I realize some things are commonly called theories even though they may be non-falsifiable (e.g. String Theory). But honestly, I think it's wrong to call them theories.

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Re: Popperian falsificationism: useful idea, or naïve/outdated?

Postby doogly » Sun Apr 05, 2009 7:12 am UTC

Practicing scientist, not a philosopher.
Popper's falsifiability is pretty good stuff, but Popper did not like things like Bohr's instrumentalism (according to wiki.) I think Bohr's ideas have a lasting popularity. There is a strong sense that in the Bohr v Einstein "what is reality like" discussions, Bohr wound up the winner. But also in science in practice you are allowed to think different things at different times. One example is in quantum mechanics - you can be Copenhagen for one problem and and then switch to a many worlds points of view for an extra insight, and there is no jealous quantum mechanic in the sky who will smite you for switching idols. You might have a favorite, but acknowledge they are functionally equivalent. I think a lot of these philosophical models for truth wind up being functionally equivalent and just a more or less convenient way of evaluating a theory, when what you are interested in doing is evaluating a theory. This is what we are mostly interested in doing, rather than establishing a unified model of science.
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Re: Popperian falsificationism: useful idea, or naïve/outdated?

Postby AFedchuck » Mon Apr 06, 2009 8:04 pm UTC

I think one thing to point out first is that Popper's falsification is more nuanced than the science bloggers seem to suggest - his most important works don't suggest that you throw out a theory because one experimental result 'disproved' it - he was well aware of the fallibility of experimental evidence (to both error and theoretical) and suggested that tenacity was necessary.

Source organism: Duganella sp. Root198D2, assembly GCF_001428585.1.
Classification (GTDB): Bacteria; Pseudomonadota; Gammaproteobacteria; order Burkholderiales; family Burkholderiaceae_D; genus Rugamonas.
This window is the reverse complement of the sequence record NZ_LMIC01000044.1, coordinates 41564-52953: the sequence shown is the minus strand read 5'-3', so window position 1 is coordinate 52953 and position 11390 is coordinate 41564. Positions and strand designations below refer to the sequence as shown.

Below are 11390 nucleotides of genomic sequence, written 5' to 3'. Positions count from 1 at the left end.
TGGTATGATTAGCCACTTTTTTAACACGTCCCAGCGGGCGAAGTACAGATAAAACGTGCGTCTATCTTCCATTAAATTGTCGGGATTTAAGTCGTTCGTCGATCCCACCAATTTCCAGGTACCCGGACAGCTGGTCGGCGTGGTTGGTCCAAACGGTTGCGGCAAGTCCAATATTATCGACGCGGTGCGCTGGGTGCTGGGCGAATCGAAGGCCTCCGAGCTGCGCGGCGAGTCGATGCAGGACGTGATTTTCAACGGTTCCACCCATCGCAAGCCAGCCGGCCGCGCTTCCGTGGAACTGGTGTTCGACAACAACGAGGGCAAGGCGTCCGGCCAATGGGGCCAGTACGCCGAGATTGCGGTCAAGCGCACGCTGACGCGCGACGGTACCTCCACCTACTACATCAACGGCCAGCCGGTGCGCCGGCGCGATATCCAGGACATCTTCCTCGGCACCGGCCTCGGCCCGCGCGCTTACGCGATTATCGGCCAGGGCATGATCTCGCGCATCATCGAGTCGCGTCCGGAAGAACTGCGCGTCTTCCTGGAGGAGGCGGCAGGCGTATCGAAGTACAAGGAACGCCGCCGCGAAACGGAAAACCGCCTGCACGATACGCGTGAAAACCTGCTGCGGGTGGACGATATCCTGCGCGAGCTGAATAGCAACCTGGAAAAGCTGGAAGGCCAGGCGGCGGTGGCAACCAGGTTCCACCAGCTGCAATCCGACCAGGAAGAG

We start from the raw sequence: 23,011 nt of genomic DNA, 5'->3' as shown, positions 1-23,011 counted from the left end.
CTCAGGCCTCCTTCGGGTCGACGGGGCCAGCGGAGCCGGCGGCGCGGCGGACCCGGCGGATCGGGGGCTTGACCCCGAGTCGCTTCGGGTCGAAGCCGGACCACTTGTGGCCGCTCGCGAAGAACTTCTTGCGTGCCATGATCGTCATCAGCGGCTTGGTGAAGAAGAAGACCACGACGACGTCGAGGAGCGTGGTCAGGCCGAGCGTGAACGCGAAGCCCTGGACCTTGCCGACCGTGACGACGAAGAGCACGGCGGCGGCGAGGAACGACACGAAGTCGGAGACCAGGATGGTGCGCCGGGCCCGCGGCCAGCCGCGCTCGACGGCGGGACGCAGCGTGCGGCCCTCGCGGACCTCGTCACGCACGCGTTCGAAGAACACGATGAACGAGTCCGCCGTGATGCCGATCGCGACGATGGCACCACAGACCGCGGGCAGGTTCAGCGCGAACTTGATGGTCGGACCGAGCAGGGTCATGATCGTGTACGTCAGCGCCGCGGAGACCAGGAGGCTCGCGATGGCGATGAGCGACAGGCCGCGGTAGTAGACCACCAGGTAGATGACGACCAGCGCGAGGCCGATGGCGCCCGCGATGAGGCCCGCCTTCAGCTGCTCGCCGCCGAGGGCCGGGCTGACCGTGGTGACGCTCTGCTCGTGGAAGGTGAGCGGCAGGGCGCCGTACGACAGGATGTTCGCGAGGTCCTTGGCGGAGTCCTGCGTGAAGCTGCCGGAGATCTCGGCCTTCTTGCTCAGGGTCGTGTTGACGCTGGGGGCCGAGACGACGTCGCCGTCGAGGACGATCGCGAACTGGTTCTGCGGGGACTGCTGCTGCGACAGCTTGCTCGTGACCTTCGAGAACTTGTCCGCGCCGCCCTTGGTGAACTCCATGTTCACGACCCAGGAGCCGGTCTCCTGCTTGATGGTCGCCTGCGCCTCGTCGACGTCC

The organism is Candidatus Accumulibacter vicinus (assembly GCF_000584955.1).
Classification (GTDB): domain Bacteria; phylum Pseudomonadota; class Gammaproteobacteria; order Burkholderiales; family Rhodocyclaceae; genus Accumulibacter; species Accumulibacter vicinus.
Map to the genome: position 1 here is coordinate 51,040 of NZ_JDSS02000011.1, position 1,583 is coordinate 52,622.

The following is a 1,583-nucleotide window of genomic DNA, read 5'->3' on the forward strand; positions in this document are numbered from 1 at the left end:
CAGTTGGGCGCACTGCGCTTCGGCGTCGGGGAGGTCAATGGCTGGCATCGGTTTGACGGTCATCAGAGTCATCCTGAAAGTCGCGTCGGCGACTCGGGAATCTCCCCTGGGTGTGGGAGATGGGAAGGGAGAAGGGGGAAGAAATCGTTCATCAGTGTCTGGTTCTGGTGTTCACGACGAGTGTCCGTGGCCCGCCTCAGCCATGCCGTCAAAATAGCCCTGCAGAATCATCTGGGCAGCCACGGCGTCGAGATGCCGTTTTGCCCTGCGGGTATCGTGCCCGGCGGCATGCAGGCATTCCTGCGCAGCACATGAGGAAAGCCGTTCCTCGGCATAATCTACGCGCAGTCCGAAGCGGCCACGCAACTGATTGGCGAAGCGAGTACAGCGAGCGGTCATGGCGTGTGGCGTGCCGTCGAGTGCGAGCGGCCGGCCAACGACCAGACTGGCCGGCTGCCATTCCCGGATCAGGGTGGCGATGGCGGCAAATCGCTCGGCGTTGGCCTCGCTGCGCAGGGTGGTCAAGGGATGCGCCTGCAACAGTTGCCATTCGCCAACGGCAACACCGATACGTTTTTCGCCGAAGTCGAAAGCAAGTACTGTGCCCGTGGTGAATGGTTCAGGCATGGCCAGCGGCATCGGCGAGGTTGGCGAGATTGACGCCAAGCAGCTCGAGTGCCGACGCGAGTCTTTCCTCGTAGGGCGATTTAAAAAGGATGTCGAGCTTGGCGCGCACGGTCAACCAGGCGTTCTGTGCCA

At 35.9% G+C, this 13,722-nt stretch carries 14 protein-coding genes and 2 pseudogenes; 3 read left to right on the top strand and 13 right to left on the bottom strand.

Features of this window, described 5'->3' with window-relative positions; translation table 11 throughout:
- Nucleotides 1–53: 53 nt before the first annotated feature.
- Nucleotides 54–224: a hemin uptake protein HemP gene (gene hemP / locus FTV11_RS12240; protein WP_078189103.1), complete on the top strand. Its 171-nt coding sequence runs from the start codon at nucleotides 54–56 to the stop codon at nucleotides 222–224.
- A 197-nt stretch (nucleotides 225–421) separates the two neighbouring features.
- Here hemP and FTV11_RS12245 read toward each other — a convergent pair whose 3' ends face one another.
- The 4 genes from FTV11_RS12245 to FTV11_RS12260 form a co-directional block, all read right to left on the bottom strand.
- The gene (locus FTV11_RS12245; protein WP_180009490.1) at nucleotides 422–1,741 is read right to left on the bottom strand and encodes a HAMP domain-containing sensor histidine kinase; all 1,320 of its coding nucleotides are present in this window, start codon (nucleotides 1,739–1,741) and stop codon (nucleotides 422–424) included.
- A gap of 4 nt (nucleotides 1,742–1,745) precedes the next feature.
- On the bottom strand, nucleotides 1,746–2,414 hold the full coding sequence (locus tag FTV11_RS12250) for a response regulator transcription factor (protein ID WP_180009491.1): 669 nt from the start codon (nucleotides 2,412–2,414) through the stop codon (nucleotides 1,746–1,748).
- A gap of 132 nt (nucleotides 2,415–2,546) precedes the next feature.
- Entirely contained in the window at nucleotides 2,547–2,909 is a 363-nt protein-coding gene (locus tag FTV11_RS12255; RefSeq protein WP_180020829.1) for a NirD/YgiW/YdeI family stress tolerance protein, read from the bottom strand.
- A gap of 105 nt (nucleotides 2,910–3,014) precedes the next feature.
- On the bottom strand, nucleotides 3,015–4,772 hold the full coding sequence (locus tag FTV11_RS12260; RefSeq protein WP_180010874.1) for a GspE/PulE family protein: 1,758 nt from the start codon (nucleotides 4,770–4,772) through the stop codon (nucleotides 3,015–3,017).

qetzal, your point about falsifiablity is true, but only to a very limited extent. Falsifiability, as I understand it, is more than simply believing that unless a theory makes predictions it is not science, it specifies that negative evidence is more important than positive evidence (in some people's eyes it is the only admissible evidence). There are whole host of other conditions on what science is.
JoshuaZ, I'm not sure that scientists' view of science counts for anything - do goldfish have a useful view of their life? To phrase that in a slightly less provocative fashion, scientists aren't sociologists or philosophers of science and so their evidence is likely to be anecdotal and also very positive towards science. Further, when you ask someone do they carry out "the scientific method" they are likely to say yes, as the limited education scientists receive on how science work is also neo-Popperian. That's not to say scientists have nothing to say, but I'd take personal accounts as not so useful. After all, it isn't scientists who came up with the ideas that we're talking now, is it?